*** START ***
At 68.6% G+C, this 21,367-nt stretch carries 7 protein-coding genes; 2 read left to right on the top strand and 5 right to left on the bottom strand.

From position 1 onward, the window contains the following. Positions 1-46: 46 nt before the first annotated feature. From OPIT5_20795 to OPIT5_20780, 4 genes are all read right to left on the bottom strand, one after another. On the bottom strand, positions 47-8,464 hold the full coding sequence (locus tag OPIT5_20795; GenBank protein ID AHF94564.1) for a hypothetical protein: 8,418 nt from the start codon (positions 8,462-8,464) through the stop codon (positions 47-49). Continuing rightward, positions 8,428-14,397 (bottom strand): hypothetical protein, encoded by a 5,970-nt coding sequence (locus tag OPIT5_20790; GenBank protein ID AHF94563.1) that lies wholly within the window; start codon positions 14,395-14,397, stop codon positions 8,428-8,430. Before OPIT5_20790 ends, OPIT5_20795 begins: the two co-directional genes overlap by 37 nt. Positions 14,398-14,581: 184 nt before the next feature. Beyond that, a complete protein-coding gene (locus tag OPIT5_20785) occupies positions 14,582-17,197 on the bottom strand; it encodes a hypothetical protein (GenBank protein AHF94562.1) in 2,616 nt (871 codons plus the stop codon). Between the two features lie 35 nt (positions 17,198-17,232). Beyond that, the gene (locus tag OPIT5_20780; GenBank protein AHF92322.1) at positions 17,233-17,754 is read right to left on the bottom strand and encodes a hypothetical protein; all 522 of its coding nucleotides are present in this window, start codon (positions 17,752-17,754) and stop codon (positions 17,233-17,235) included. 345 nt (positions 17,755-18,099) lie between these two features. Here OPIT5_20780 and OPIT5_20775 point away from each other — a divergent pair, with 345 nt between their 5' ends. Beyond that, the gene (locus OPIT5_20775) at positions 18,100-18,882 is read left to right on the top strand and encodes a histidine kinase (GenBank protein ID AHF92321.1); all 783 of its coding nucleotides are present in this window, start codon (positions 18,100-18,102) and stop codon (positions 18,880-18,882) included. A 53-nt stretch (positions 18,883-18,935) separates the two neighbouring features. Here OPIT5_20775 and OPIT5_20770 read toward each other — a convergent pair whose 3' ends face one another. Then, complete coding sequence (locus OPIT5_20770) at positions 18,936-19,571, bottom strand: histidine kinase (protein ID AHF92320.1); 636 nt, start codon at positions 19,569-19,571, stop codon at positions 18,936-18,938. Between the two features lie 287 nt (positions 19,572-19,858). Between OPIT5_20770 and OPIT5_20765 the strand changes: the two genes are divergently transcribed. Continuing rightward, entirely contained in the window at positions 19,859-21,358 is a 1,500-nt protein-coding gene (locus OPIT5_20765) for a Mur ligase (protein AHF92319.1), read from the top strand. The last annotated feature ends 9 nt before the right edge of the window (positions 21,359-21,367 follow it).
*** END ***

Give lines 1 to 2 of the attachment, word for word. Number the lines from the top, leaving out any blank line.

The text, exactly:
At 68.6% G+C, this 21,367-nt stretch carries 7 protein-coding genes; 2 read left to right on the top strand and 5 right to left on the bottom strand.

From position 1 onward, the window contains the following. Positions 1-46: 46 nt before the first annotated feature. From OPIT5_20795 to OPIT5_20780, 4 genes are all read right to left on the bottom strand, one after another. On the bottom strand, positions 47-8,464 hold the full coding sequence (locus tag OPIT5_20795; GenBank protein ID AHF94564.1) for a hypothetical protein: 8,418 nt from the start codon (positions 8,462-8,464) through the stop codon (positions 47-49). Continuing rightward, positions 8,428-14,397 (bottom strand): hypothetical protein, encoded by a 5,970-nt coding sequence (locus tag OPIT5_20790; GenBank protein ID AHF94563.1) that lies wholly within the window; start codon positions 14,395-14,397, stop codon positions 8,428-8,430. Before OPIT5_20790 ends, OPIT5_20795 begins: the two co-directional genes overlap by 37 nt. Positions 14,398-14,581: 184 nt before the next feature. Beyond that, a complete protein-coding gene (locus tag OPIT5_20785) occupies positions 14,582-17,197 on the bottom strand; it encodes a hypothetical protein (GenBank protein AHF94562.1) in 2,616 nt (871 codons plus the stop codon). Between the two features lie 35 nt (positions 17,198-17,232). Beyond that, the gene (locus tag OPIT5_20780; GenBank protein AHF92322.1) at positions 17,233-17,754 is read right to left on the bottom strand and encodes a hypothetical protein; all 522 of its coding nucleotides are present in this window, start codon (positions 17,752-17,754) and stop codon (positions 17,233-17,235) included. 345 nt (positions 17,755-18,099) lie between these two features. Here OPIT5_20780 and OPIT5_20775 point away from each other — a divergent pair, with 345 nt between their 5' ends. Beyond that, the gene (locus OPIT5_20775) at positions 18,100-18,882 is read left to right on the top strand and encodes a histidine kinase (GenBank protein ID AHF92321.1); all 783 of its coding nucleotides are present in this window, start codon (positions 18,100-18,102) and stop codon (positions 18,880-18,882) included. A 53-nt stretch (positions 18,883-18,935) separates the two neighbouring features. Here OPIT5_20775 and OPIT5_20770 read toward each other — a convergent pair whose 3' ends face one another. Then, complete coding sequence (locus OPIT5_20770) at positions 18,936-19,571, bottom strand: histidine kinase (protein ID AHF92320.1); 636 nt, start codon at positions 19,569-19,571, stop codon at positions 18,936-18,938. Between the two features lie 287 nt (positions 19,572-19,858). Between OPIT5_20770 and OPIT5_20765 the strand changes: the two genes are divergently transcribed. Continuing rightward, entirely contained in the window at positions 19,859-21,358 is a 1,500-nt protein-coding gene (locus OPIT5_20765) for a Mur ligase (protein AHF92319.1), read from the top strand. The last annotated feature ends 9 nt before the right edge of the window (positions 21,359-21,367 follow it).